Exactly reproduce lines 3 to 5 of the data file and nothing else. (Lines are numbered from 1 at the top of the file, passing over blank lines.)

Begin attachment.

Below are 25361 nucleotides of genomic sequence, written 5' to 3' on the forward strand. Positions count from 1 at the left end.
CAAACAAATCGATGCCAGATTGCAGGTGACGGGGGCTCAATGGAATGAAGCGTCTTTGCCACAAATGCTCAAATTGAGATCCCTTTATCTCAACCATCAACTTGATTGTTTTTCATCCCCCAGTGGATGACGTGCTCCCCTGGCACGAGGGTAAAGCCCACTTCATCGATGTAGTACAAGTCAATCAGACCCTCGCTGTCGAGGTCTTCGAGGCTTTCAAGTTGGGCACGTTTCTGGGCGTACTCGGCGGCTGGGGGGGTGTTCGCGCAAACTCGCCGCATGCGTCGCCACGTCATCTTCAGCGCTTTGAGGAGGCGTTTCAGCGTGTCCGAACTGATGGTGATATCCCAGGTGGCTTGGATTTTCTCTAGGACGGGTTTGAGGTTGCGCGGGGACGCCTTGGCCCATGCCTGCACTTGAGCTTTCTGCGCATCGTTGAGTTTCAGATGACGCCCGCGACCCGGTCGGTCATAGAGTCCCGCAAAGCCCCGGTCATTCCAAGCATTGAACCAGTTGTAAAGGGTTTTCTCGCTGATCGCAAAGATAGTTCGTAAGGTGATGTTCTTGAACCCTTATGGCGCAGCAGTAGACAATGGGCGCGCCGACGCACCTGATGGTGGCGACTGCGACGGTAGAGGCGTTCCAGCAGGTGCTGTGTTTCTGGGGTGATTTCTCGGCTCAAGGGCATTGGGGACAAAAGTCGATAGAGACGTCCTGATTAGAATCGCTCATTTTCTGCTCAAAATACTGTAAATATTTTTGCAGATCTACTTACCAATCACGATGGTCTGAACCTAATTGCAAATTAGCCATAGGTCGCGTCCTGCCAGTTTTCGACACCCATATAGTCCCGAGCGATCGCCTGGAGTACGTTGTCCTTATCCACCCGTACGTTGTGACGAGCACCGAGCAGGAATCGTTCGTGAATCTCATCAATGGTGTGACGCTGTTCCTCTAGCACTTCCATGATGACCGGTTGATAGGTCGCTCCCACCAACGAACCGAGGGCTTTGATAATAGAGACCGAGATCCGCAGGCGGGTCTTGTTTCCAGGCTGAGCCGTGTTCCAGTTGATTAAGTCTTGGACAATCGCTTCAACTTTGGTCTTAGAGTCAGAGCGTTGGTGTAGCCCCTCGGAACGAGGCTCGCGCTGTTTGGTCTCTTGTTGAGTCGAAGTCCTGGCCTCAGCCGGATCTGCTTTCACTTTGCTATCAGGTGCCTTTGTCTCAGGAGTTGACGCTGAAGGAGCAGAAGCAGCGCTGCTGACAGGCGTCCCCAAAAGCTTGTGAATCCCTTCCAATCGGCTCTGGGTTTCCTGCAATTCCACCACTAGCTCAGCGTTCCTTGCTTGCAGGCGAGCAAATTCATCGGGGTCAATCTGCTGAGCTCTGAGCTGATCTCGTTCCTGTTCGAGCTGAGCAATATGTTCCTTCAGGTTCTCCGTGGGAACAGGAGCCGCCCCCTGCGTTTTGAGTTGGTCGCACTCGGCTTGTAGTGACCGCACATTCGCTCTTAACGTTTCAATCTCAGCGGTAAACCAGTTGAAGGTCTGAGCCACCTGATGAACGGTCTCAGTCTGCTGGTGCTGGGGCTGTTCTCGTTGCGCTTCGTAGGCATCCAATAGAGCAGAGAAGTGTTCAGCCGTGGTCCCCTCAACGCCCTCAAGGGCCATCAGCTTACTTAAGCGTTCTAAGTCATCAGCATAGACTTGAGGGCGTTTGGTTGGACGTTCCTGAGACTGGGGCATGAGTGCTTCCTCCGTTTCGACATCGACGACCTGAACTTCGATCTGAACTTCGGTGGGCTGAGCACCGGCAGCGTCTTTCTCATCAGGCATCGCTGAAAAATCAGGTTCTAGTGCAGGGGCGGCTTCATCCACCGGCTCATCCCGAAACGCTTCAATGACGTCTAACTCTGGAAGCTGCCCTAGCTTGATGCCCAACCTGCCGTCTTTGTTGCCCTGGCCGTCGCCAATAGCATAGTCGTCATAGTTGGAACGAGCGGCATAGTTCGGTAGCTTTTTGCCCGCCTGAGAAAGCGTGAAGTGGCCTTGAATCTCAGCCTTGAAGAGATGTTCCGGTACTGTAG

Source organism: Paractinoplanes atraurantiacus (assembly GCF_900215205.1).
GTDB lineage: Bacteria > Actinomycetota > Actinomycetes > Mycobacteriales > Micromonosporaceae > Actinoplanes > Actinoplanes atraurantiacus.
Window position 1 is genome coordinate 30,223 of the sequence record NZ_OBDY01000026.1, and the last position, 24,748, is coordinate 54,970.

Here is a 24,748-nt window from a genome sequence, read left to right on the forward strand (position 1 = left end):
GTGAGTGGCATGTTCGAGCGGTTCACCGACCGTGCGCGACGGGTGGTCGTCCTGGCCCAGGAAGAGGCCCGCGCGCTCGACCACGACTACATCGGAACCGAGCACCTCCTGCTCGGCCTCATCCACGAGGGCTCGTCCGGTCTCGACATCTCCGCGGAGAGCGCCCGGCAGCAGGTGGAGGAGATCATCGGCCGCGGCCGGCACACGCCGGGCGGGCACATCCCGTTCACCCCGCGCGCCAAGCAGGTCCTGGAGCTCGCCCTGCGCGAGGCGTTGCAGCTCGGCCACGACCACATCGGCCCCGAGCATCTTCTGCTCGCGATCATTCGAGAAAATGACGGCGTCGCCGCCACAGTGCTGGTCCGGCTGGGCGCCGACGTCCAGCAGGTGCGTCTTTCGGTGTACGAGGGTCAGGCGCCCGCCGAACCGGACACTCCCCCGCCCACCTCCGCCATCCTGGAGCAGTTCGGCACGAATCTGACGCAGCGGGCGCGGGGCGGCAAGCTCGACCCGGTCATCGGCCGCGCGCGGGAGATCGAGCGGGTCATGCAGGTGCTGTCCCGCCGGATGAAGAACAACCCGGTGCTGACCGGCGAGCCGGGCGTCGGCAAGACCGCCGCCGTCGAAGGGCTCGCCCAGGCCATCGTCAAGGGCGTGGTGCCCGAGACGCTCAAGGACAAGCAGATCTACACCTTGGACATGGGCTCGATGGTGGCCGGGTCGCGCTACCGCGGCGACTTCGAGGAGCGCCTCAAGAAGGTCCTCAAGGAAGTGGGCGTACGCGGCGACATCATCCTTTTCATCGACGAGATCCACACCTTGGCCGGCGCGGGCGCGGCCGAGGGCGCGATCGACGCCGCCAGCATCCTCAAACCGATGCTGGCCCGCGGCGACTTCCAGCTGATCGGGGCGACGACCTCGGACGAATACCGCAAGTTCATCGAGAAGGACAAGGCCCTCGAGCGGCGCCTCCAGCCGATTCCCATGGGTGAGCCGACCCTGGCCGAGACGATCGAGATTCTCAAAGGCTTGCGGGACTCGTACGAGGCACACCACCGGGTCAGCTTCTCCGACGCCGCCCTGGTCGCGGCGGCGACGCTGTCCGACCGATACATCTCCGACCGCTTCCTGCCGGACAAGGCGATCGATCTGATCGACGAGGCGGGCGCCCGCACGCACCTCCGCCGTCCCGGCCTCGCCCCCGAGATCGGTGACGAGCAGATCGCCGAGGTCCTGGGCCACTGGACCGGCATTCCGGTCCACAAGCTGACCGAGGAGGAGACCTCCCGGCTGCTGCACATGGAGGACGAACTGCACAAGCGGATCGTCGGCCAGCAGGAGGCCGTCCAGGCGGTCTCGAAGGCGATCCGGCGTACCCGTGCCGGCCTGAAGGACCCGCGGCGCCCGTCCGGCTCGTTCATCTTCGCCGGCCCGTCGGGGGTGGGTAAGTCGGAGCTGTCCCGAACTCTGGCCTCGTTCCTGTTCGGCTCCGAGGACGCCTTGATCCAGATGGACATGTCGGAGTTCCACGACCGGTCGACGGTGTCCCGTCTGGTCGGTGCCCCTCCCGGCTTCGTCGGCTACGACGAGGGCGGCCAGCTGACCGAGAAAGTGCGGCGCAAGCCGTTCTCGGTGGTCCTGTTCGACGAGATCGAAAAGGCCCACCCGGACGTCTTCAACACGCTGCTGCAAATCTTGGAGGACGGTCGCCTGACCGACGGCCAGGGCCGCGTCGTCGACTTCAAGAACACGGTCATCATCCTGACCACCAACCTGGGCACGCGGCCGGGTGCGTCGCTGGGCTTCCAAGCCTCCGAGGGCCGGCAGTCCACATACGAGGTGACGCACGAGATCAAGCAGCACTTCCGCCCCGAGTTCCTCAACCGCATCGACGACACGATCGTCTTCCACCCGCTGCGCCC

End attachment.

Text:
Source organism: Paractinoplanes atraurantiacus (assembly GCF_900215205.1).
GTDB lineage: Bacteria > Actinomycetota > Actinomycetes > Mycobacteriales > Micromonosporaceae > Actinoplanes > Actinoplanes atraurantiacus.
Window position 1 is genome coordinate 30,223 of the sequence record NZ_OBDY01000026.1, and the last position, 24,748, is coordinate 54,970.